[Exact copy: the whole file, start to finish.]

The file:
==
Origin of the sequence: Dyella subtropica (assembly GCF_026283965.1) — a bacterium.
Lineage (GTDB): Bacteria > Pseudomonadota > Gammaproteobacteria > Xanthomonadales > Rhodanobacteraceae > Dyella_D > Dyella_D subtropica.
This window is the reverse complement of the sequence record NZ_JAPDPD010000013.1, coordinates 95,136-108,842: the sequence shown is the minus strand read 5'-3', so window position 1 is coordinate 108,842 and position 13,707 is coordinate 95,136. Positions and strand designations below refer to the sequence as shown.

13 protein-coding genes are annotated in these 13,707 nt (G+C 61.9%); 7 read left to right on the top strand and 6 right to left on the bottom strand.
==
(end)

Origin of the sequence: Dyella subtropica (assembly GCF_026283965.1) — a bacterium.
Lineage (GTDB): Bacteria > Pseudomonadota > Gammaproteobacteria > Xanthomonadales > Rhodanobacteraceae > Dyella_D > Dyella_D subtropica.
This window is the reverse complement of the sequence record NZ_JAPDPD010000013.1, coordinates 95,136-108,842: the sequence shown is the minus strand read 5'-3', so window position 1 is coordinate 108,842 and position 13,707 is coordinate 95,136. Positions and strand designations below refer to the sequence as shown.

13 protein-coding genes are annotated in these 13,707 nt (G+C 61.9%); 7 read left to right on the top strand and 6 right to left on the bottom strand.